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Virtual Tour

The Nave


The original Norman pillars are clearly seen, having been uncovered in the restoration of 1907. Mr. Denis O'D. Hanna, the Architect, says of them: "The round column of this type without secondary Shafting or semi engaged columns was favoured by both Ireland and France. Where Anglo-lrish influence is strong the columns take on English shapes as in Christ Church Cathedral and Saint Patrick's Cathedral, Dublin. The capitals are interestingly primitive:-one is similar in ornament to the mason marks of Norman times; the other a recognisable Norman treatment of cap."

Near the back on the right hand wall will be seen the tablet which commemorates the fact that 'This work was begun A. 1614, Mr. Cooper then Mayor, and wrought by Thomas Paps, freemason, Mr. Openshaw being Parson. Vivat Rex Jacobus."

The oldest tablet in the Church is in the floor of this aisle near the back, commemorating Richard Lang who died 20th May 1620. A tablet on the left hand wall reminds us that Samuel Davys, Mayor, gave the Church in 1714 a silver flagon, a font and tables of the Commandments, Lord's Prayer and Creed.

Beyond the Baptistry steps on the right we find the most valuable window in the Church. Jesus' BaptismIt is a Flemish 16th century window depicting our Lord being baptised in the river Jordan by John the Baptist. Samuel McSkimin draws our attention to the fact that "these windows did not originally belong to this church, but were brought from the private chapel of Dangan House, County of Meath, and were presented to this Parish about 1800 by the late George Burleigh of Burleigh Hill."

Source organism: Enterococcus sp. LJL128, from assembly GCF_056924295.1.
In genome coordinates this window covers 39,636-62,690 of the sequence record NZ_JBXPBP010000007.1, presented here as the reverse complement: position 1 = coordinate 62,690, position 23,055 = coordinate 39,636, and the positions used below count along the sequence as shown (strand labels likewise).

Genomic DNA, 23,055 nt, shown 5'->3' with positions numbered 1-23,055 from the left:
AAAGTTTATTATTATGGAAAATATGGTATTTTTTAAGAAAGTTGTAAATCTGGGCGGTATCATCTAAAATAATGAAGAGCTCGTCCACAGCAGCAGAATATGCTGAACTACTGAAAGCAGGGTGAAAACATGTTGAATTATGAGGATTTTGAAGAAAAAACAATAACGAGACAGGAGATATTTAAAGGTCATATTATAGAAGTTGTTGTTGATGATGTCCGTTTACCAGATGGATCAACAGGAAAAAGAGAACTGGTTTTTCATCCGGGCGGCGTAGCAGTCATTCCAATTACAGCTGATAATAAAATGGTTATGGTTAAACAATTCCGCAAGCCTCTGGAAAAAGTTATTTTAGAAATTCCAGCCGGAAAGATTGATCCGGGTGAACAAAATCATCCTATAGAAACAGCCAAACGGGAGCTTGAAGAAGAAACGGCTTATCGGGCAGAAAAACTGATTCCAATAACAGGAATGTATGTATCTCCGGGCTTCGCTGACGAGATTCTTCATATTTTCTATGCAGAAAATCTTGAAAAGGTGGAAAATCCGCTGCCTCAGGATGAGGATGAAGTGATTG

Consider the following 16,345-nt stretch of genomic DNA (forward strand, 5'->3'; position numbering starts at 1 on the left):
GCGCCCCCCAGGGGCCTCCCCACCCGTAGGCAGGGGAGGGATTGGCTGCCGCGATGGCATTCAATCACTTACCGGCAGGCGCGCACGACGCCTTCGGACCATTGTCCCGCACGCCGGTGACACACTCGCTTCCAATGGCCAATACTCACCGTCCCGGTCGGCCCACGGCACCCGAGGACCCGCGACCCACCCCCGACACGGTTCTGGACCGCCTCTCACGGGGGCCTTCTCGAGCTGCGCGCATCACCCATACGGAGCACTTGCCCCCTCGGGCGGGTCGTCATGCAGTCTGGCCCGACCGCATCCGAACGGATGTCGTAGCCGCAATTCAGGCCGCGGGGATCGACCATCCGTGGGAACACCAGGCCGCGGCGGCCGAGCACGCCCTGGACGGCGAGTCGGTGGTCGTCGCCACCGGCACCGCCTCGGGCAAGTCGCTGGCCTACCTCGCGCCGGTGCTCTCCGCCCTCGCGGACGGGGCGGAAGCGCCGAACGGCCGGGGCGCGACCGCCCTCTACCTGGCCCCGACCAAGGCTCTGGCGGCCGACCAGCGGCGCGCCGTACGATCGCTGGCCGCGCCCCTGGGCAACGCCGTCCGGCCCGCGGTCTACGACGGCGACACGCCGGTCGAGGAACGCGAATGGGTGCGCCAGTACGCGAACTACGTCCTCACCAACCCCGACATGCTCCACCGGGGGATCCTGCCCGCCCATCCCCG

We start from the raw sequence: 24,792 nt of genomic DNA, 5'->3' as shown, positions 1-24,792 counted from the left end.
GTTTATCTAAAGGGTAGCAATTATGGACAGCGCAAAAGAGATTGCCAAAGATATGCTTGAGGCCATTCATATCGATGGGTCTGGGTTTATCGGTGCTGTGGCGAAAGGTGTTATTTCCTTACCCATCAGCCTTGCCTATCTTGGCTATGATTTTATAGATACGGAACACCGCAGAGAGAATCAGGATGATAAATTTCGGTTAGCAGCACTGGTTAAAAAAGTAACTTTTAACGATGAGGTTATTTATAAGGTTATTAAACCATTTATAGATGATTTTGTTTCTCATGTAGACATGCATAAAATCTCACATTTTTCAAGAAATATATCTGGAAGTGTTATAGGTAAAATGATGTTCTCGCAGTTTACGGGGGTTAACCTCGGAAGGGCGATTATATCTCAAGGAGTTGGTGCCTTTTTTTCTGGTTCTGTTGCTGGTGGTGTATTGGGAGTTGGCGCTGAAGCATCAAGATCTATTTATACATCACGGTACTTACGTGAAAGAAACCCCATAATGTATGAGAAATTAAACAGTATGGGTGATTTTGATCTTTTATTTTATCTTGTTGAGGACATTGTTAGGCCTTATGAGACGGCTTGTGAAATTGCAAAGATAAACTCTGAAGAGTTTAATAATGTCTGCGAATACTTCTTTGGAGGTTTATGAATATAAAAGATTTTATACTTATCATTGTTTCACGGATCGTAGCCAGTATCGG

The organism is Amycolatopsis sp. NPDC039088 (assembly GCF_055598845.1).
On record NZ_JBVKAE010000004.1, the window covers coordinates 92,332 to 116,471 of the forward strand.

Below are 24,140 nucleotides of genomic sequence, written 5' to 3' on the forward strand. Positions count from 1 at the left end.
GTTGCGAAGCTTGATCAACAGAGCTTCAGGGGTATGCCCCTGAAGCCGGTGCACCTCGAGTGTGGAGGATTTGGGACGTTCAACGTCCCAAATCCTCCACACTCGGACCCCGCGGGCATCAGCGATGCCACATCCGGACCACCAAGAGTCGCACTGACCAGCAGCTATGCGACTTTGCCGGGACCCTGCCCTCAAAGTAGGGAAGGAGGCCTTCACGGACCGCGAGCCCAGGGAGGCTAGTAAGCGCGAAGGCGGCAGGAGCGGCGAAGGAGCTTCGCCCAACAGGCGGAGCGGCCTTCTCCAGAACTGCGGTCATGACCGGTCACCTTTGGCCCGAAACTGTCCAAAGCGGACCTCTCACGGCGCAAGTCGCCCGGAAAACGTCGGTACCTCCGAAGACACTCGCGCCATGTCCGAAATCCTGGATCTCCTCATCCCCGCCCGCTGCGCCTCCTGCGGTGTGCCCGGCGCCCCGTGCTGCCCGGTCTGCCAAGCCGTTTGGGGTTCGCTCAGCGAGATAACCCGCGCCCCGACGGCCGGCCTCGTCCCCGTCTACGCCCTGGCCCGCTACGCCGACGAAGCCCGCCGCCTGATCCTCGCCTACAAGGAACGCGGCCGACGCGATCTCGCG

This lovely window, whose colouring is quite unique and has been much discussed by connoisseurs of stained glass, was originally placed in the east end of the Church, but was transferred to its present position in 1872. It has, unfortunately, been rather badly repaired, as can be seen in the uneven appearance of the lower portion of the window.

On the left hand wall opposite this is a window in memory of Dean Chaine of Connor. It represents the text-"Suffer the little children to come unto Me."

If the visitor will turn and look upwards towards the back wall of the gallery he will see two charming "Bulls Eye" windows, which probably come from the same period as the Flemish 16th century window.

At the crossing of the Nave we turn right into the Wills' Aisle.


St Nicholas Sketch